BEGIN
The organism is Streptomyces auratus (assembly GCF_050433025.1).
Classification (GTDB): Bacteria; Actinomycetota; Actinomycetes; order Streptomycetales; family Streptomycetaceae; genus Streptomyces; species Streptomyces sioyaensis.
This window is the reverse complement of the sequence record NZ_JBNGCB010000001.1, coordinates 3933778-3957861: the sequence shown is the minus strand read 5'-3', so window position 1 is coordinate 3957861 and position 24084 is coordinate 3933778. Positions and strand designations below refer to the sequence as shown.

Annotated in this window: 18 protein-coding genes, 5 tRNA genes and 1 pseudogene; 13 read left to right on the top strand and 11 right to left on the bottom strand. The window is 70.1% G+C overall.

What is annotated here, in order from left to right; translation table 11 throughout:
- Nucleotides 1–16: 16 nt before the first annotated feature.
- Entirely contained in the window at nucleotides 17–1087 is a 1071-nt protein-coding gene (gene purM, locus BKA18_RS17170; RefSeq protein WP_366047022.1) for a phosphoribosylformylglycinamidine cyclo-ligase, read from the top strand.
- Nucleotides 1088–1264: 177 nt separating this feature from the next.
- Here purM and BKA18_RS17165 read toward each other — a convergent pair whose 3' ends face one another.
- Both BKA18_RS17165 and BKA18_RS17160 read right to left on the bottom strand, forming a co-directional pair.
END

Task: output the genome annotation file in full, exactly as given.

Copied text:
The organism is Streptomyces auratus (assembly GCF_050433025.1).
Classification (GTDB): Bacteria; Actinomycetota; Actinomycetes; order Streptomycetales; family Streptomycetaceae; genus Streptomyces; species Streptomyces sioyaensis.
This window is the reverse complement of the sequence record NZ_JBNGCB010000001.1, coordinates 3933778-3957861: the sequence shown is the minus strand read 5'-3', so window position 1 is coordinate 3957861 and position 24084 is coordinate 3933778. Positions and strand designations below refer to the sequence as shown.

Annotated in this window: 18 protein-coding genes, 5 tRNA genes and 1 pseudogene; 13 read left to right on the top strand and 11 right to left on the bottom strand. The window is 70.1% G+C overall.

What is annotated here, in order from left to right; translation table 11 throughout:
- Nucleotides 1–16: 16 nt before the first annotated feature.
- Entirely contained in the window at nucleotides 17–1087 is a 1071-nt protein-coding gene (gene purM, locus BKA18_RS17170; RefSeq protein WP_366047022.1) for a phosphoribosylformylglycinamidine cyclo-ligase, read from the top strand.
- Nucleotides 1088–1264: 177 nt separating this feature from the next.
- Here purM and BKA18_RS17165 read toward each other — a convergent pair whose 3' ends face one another.
- Both BKA18_RS17165 and BKA18_RS17160 read right to left on the bottom strand, forming a co-directional pair.